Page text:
Sixth, “dhimmitude” was an accommodation to diversity as a reality. Should it be practiced today? No. Is it necessary? No. There were times in Islamic history when treaties created mutual obligations to defense instead of jizya.

In a democratic age, I believe in a democratic alternative. Though let’s not get carried away. We in the U.S. practice dhimmitude as well. We believe we have the right to attack anyone, anywhere in the world, and we have the right to prevent others from defending themselves.

I’m tired of people talking about Dar al-Harb and Dar al-Islam as if it’s the only instance in the world of discriminatory politics. (It is, by the way, and I don’t agree with it, and don’t believe it is grounded in Islam—it’s a product of the post-Prophetic era.)

For a simple example of this, look at the Permanent Five of the United Nations Security Council. Is it reasonable that four of the five are overwhelmingly white, Christian nations? For what reason do France and England get a say in who does or doesn’t get bombed, and not, say, South Korea, South Africa, Brazil, Australia, Indonesia, or Kazakhstan?

How is it that one member state, China, has more people than the other four combined, and yet is treated equally? The Palestinians were told, in the run-up to 1948, that their country would be divided according to international law.

In order to be a part of the body that made that decision, however, they would have to first forfeit half their land. Then they could be part of it. If that isn’t dhimmitude, I don’t know what is. My struggle is to build a more just and equitable planet. I believe that work starts here, where we live, and not in ascribing blame to the other end of the planet. We are responsible for ourselves.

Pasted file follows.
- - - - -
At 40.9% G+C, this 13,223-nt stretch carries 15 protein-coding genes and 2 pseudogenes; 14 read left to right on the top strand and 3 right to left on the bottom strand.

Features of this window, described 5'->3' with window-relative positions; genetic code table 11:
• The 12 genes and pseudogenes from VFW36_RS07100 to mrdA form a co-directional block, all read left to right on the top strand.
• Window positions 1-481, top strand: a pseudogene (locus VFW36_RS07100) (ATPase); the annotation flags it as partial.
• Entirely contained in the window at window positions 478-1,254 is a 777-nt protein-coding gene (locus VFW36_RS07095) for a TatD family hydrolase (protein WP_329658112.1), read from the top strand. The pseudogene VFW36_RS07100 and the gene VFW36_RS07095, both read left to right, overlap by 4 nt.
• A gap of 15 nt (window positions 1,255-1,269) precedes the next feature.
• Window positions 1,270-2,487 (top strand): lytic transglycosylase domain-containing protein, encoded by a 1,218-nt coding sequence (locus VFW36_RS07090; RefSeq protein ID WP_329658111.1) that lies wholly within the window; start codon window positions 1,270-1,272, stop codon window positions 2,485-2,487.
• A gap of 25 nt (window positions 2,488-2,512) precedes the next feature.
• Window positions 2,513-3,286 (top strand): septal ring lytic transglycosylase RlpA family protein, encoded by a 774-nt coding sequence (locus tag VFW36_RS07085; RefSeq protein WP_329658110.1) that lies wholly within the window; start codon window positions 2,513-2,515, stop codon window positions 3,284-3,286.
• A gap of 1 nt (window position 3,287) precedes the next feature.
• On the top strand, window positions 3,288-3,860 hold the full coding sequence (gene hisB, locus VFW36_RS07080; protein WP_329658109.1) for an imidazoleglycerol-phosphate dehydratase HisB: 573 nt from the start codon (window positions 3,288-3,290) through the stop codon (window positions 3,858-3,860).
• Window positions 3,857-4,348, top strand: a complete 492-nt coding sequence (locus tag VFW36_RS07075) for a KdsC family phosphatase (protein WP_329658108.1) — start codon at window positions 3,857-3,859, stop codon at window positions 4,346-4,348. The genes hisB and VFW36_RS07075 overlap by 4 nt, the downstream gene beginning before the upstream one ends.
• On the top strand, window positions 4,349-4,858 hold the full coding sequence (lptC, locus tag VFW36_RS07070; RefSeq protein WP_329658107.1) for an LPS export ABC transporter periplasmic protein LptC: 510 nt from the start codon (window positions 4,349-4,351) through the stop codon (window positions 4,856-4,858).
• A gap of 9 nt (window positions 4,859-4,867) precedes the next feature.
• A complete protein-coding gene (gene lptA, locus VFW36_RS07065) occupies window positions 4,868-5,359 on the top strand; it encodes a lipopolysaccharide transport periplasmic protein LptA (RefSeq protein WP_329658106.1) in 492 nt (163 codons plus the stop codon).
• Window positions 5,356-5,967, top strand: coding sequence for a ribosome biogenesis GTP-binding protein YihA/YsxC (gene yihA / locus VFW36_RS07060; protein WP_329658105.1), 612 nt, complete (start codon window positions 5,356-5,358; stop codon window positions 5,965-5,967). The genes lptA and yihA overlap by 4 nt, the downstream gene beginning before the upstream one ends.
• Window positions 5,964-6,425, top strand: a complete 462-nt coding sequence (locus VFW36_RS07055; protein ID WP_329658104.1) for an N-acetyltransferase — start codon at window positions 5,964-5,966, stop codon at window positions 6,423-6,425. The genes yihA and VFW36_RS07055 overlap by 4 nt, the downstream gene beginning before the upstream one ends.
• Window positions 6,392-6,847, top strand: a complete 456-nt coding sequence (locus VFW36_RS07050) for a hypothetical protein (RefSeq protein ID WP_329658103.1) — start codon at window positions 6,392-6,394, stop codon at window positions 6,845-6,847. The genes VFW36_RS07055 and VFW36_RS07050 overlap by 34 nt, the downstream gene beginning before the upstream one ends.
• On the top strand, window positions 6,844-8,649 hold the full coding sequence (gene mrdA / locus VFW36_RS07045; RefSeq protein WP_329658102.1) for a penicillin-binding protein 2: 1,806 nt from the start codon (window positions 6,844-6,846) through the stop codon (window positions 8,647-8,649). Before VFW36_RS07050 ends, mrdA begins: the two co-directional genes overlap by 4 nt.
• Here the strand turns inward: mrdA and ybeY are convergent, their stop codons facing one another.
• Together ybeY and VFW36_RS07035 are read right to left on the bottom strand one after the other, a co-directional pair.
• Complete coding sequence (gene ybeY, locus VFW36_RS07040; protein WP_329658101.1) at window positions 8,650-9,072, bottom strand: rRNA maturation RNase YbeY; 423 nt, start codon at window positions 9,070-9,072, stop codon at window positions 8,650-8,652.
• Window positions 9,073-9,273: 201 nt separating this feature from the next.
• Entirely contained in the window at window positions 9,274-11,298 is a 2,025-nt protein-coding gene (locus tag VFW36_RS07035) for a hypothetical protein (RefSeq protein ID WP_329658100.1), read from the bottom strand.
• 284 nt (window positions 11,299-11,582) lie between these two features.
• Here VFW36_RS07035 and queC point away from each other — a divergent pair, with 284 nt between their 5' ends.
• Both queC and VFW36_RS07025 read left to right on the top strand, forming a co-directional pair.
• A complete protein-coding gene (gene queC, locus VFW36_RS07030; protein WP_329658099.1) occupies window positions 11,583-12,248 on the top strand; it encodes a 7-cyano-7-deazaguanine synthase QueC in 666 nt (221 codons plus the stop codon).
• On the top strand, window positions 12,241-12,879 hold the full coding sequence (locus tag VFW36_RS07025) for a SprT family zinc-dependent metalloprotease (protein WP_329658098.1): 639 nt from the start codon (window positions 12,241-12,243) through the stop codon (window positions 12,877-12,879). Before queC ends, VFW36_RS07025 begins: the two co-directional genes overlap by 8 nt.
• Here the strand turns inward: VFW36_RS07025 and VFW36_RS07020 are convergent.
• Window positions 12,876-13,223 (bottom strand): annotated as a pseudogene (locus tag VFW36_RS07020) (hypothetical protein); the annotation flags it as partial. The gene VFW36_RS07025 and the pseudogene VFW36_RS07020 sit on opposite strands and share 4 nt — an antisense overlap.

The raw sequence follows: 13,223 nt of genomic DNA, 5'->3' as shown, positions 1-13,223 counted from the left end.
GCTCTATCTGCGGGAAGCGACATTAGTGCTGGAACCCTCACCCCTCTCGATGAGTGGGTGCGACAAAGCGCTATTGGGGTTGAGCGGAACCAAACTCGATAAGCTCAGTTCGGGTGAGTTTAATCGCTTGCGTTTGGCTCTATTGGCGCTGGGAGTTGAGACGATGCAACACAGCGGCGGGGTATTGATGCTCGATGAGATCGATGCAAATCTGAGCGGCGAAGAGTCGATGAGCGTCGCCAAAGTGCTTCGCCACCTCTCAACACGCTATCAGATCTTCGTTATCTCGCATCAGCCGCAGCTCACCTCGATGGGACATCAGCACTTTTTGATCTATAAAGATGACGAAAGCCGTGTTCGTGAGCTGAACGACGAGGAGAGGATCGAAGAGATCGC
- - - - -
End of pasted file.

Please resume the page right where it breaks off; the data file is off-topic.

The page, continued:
We live in a democracy. Let’s make it more democratic, and treat others the way we wish to be treated.




  •' MainTour says:

    Is one of the goals of Islam is to setup a Caliphate where the people live by Sharia Law? Which places today come the closest to this Islamic Ideal?

  •' Laurence Charles Ringo says:

    I won’t argue all of Mr,

  •' Fired, Aren't I says:

    Interesting, because gay and trans persons today still have to hide their identities to avoid being murdered – in the United States. I guess we’re not a democracy either.

  •' Laurence Charles Ringo says:

    Apples and oranges,”Fired,aren’t I”…First of all,people being murdered in the U.S.for declaring themselves LBGT is an aberration,and rarely happens,whereas proffessing oneself to be Christian and leaving Islam is practically a guaranteed death sentence in predominantly Islamic nations.As you can read on this site,NO Muslim has bothered to deny it.In genuinely democratic countries( Like the U.S.),even LBGT persons can’t be killed with impunity;our legal system doesn’t countenance the wanton murder of its citizens,no matter their sexual orientation,and YOU know it,Fired,aren’t I.But you’ve heard no official,governmental protest inre ISIS’s murder of homosexual persons by tossing them off buildings,have you? No,and you won’t,either.Now,it’s been shamefully long in coming,but let’s be honest and admit that the tide IS turning,and,rapidly,in favor of full inclusion in mainstream society of LBGT persons,and protection of their rights. Hold your breath for that in ANY Islamic nation,my friend.—PEACE IN CHRIST.

  •' Hypocrite says:

    Sure Dude. But pointing to one point while ignoring the rest is stupid. Example: US has been the most aggressive violent country in the past several decades. It killed millions, overthrown several democratic governments and backed fundamentalism because of its own benefit. Does this make everything in US or related to Christianity bad? If you think so, then it is okay, because at least you are consistent with your way of reasoning.

  •' Hypocrite says:

    Islam has no agency by itself. But sure, there are a bunch of ultra-orthodox Muslims who believe so. This does not translate into “all Muslims or most Muslims want Caliphate”. As somebody who lived in an “Islamic country” for most of my life, I would be the first one who oppose such stupid Caliphate.

  •' Fired, Aren't I says:


  • Dear writer:

    You are apparently quite confused as to the meaning of the word “democracy.”